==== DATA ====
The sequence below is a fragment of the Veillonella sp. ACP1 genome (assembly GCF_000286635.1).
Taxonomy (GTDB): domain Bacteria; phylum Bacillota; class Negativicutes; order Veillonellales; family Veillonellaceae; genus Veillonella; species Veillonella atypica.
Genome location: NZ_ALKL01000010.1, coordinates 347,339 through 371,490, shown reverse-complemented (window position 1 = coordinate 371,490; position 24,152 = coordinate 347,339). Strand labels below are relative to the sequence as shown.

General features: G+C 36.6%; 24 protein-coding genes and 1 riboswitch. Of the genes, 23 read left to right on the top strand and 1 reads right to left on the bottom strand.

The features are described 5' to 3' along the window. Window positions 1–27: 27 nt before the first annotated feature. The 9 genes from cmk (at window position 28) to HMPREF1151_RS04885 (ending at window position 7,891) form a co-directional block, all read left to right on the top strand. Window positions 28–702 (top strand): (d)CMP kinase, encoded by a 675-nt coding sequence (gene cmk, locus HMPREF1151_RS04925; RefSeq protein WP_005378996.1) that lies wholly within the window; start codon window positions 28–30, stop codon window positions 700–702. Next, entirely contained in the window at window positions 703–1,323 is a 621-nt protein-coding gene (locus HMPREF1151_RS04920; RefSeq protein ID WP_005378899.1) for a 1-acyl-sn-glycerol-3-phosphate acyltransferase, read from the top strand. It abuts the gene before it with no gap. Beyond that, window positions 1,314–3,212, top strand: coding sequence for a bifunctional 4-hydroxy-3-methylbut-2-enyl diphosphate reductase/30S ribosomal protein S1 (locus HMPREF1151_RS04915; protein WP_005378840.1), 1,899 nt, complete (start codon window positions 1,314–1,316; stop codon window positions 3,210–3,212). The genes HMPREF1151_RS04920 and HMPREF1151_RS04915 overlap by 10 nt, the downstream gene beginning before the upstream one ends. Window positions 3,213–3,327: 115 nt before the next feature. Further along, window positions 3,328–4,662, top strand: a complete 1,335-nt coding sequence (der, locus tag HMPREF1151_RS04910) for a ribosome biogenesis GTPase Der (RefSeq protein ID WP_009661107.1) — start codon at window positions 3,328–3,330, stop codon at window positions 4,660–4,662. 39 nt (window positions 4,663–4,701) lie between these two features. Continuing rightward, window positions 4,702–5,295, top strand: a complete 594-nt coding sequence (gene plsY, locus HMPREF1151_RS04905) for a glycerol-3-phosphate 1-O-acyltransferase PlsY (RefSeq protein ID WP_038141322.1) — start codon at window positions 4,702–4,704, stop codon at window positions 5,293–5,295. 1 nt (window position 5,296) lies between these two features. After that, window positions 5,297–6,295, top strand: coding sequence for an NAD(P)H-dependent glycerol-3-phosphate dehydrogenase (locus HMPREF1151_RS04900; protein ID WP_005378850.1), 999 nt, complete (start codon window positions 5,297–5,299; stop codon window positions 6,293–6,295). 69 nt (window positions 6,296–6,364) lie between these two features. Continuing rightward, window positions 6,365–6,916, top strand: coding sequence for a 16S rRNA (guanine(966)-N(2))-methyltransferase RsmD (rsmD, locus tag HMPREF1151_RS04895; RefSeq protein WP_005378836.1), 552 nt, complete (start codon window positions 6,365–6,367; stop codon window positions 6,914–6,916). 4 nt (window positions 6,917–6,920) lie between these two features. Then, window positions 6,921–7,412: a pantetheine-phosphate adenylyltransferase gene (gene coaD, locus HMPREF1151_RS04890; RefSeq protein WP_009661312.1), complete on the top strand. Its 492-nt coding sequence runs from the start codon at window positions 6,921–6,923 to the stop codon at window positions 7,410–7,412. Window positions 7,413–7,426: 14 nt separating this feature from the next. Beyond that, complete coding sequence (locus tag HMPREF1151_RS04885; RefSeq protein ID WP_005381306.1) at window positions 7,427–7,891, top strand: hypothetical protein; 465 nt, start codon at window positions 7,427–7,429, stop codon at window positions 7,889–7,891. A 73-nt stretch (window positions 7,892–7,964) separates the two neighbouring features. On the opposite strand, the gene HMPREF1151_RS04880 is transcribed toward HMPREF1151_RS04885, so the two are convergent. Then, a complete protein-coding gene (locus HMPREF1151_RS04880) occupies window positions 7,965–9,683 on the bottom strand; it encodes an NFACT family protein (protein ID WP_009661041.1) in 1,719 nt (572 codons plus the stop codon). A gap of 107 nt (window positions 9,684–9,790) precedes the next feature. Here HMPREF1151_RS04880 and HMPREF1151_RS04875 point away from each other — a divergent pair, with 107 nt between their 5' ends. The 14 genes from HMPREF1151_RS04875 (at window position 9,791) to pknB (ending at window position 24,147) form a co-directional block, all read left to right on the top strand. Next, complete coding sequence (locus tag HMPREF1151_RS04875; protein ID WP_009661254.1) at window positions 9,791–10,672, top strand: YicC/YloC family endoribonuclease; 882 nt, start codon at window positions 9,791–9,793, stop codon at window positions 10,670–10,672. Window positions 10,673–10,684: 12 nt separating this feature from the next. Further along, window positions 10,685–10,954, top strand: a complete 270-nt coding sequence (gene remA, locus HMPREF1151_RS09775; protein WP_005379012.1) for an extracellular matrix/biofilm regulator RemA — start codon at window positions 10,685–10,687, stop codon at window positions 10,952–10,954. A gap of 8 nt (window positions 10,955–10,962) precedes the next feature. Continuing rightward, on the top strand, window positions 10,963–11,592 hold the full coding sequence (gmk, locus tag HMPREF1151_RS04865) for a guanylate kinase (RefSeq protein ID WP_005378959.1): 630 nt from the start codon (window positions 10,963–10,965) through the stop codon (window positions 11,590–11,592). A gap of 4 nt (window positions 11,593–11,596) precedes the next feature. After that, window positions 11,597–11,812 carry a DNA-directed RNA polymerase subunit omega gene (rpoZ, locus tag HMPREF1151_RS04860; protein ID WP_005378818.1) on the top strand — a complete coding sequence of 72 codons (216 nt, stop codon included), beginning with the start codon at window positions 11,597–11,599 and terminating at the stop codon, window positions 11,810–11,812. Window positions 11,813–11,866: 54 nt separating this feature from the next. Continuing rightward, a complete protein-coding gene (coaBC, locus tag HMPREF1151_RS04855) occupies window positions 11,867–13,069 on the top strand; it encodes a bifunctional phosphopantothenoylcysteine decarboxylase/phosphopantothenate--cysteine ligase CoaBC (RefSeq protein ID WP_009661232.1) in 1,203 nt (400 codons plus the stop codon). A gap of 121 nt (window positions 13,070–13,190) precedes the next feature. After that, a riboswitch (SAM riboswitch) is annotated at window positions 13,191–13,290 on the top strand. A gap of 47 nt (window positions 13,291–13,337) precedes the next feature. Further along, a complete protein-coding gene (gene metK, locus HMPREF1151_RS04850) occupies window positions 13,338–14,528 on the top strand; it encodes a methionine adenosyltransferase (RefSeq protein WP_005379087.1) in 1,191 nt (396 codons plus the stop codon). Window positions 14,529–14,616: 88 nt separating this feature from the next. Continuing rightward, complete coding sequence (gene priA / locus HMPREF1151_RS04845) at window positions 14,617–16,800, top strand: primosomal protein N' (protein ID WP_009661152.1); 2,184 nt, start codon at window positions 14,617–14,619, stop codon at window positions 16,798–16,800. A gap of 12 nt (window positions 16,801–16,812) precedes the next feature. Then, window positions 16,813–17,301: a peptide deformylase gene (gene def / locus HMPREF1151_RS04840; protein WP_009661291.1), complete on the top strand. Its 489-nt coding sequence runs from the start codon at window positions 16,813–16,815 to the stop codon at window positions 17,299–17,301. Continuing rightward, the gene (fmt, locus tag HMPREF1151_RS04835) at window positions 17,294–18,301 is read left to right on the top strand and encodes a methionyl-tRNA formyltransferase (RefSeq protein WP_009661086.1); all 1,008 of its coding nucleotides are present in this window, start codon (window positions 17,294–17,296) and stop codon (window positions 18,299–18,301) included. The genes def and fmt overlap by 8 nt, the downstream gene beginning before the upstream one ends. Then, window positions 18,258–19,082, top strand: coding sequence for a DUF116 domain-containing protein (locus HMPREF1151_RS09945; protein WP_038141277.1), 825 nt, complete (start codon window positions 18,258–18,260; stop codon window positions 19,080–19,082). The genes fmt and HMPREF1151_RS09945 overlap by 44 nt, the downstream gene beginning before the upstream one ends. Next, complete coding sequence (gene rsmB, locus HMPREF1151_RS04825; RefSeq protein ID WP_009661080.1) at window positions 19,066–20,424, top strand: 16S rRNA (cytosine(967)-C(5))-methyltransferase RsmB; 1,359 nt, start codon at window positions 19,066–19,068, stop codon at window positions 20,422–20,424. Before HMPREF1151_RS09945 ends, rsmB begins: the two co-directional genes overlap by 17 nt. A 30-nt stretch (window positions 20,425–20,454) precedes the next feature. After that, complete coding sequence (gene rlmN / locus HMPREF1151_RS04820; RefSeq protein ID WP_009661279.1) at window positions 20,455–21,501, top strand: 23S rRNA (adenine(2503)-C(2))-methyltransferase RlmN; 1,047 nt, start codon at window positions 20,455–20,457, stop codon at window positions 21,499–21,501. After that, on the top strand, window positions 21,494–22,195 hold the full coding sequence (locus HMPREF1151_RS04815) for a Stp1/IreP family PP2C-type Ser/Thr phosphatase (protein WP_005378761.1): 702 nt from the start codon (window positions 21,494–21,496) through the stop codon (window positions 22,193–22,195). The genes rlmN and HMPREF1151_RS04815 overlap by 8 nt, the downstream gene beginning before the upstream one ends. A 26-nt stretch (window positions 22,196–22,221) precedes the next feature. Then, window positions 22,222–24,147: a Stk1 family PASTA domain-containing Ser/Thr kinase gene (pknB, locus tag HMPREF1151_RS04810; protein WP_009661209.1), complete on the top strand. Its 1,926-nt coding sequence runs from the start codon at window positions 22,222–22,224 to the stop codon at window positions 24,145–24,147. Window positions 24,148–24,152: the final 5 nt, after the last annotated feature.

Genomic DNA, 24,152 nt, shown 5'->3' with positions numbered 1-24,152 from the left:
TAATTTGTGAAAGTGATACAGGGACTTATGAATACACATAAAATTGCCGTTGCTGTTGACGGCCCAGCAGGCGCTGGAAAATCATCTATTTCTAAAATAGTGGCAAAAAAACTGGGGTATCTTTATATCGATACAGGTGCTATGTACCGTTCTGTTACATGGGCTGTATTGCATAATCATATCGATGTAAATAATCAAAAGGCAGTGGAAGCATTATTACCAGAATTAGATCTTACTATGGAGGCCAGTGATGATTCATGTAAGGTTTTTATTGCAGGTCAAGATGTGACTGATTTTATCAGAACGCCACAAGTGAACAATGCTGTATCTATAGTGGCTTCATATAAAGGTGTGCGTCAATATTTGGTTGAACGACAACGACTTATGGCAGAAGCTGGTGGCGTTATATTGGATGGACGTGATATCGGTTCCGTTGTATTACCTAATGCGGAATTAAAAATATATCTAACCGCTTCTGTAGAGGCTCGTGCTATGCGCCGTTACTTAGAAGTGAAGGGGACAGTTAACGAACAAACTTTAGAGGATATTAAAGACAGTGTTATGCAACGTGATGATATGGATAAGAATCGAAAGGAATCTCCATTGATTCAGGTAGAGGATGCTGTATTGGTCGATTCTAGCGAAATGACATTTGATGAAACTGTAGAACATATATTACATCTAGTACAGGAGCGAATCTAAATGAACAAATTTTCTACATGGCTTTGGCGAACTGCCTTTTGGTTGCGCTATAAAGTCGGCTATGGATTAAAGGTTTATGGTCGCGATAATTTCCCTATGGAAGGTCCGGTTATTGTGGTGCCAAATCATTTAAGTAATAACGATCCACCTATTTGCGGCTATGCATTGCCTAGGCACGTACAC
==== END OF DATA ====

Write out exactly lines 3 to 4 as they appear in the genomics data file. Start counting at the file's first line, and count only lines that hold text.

Genome location: NZ_ALKL01000010.1, coordinates 347,339 through 371,490, shown reverse-complemented (window position 1 = coordinate 371,490; position 24,152 = coordinate 347,339). Strand labels below are relative to the sequence as shown.

General features: G+C 36.6%; 24 protein-coding genes and 1 riboswitch. Of the genes, 23 read left to right on the top strand and 1 reads right to left on the bottom strand.